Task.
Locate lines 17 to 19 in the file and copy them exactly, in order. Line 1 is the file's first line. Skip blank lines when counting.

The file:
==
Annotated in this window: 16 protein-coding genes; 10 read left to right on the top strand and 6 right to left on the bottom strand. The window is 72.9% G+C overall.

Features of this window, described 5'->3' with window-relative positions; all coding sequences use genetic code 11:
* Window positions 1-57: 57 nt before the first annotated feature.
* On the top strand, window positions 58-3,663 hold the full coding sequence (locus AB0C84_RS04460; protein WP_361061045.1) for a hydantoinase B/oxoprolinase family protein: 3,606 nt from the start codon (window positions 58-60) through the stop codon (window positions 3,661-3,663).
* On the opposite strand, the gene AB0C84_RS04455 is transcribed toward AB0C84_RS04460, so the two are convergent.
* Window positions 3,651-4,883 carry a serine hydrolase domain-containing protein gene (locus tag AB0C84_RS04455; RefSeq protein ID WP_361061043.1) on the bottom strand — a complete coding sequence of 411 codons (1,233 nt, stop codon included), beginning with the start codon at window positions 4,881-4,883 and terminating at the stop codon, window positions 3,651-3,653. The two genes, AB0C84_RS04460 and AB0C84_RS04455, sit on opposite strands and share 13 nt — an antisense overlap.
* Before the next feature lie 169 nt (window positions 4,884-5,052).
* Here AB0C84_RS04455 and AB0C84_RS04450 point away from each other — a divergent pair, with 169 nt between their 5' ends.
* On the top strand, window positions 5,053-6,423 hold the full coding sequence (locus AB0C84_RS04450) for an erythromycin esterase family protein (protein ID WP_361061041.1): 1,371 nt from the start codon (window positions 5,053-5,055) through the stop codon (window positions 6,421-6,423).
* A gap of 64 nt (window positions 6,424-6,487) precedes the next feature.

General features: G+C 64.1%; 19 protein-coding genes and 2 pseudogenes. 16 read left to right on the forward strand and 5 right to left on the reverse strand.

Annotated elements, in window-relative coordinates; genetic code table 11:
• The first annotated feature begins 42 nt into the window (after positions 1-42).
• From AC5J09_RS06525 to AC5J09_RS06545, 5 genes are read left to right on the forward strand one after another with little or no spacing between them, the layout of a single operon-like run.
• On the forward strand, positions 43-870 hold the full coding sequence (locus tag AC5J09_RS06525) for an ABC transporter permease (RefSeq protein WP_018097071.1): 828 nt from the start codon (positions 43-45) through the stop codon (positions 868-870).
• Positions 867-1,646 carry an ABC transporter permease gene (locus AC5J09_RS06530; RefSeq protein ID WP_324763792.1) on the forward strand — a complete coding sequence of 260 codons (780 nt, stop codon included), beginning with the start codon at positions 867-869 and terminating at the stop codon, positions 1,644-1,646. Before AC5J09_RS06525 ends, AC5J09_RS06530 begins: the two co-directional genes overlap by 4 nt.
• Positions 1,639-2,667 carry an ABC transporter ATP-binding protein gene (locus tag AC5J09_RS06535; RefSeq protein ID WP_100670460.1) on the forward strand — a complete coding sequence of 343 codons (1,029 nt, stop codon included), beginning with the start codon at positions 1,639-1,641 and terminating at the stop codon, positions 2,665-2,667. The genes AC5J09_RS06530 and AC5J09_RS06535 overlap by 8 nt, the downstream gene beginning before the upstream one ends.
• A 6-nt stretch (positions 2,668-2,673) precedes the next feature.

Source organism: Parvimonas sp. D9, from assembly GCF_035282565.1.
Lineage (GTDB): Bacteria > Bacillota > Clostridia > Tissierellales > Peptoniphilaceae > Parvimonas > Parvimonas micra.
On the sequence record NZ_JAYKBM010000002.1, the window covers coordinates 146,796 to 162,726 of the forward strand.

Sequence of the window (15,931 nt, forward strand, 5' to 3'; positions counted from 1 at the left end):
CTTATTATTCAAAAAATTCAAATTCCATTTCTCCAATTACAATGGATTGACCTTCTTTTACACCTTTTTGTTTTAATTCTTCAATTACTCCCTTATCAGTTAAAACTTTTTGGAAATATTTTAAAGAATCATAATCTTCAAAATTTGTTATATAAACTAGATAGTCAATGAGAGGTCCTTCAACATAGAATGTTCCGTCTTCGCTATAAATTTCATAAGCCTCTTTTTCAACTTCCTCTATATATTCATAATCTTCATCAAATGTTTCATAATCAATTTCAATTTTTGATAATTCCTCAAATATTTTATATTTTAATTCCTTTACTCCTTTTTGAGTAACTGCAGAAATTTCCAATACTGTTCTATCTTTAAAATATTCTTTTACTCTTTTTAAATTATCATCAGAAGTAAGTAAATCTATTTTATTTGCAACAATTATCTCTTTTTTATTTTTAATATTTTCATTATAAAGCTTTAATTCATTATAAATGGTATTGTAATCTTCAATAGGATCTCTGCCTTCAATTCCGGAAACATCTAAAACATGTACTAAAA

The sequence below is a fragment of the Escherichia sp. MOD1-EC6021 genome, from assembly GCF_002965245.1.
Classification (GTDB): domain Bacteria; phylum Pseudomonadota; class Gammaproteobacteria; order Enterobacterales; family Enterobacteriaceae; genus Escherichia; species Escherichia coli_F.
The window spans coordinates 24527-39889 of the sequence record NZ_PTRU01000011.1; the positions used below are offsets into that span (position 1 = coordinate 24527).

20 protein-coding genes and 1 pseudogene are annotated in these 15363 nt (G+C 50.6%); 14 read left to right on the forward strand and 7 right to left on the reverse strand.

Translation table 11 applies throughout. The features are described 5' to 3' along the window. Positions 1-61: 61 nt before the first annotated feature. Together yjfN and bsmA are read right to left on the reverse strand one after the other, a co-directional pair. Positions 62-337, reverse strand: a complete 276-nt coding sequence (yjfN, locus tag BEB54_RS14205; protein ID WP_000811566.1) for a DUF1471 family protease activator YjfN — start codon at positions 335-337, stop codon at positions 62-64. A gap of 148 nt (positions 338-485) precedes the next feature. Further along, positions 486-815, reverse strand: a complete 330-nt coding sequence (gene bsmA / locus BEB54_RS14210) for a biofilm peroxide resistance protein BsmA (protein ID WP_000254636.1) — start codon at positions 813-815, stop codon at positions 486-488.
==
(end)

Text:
• Positions 1,639-2,667 carry an ABC transporter ATP-binding protein gene (locus tag AC5J09_RS06535; RefSeq protein ID WP_100670460.1) on the forward strand — a complete coding sequence of 343 codons (1,029 nt, stop codon included), beginning with the start codon at positions 1,639-1,641 and terminating at the stop codon, positions 2,665-2,667. The genes AC5J09_RS06530 and AC5J09_RS06535 overlap by 8 nt, the downstream gene beginning before the upstream one ends.
• A 6-nt stretch (positions 2,668-2,673) precedes the next feature.

Source organism: Parvimonas sp. D9, from assembly GCF_035282565.1.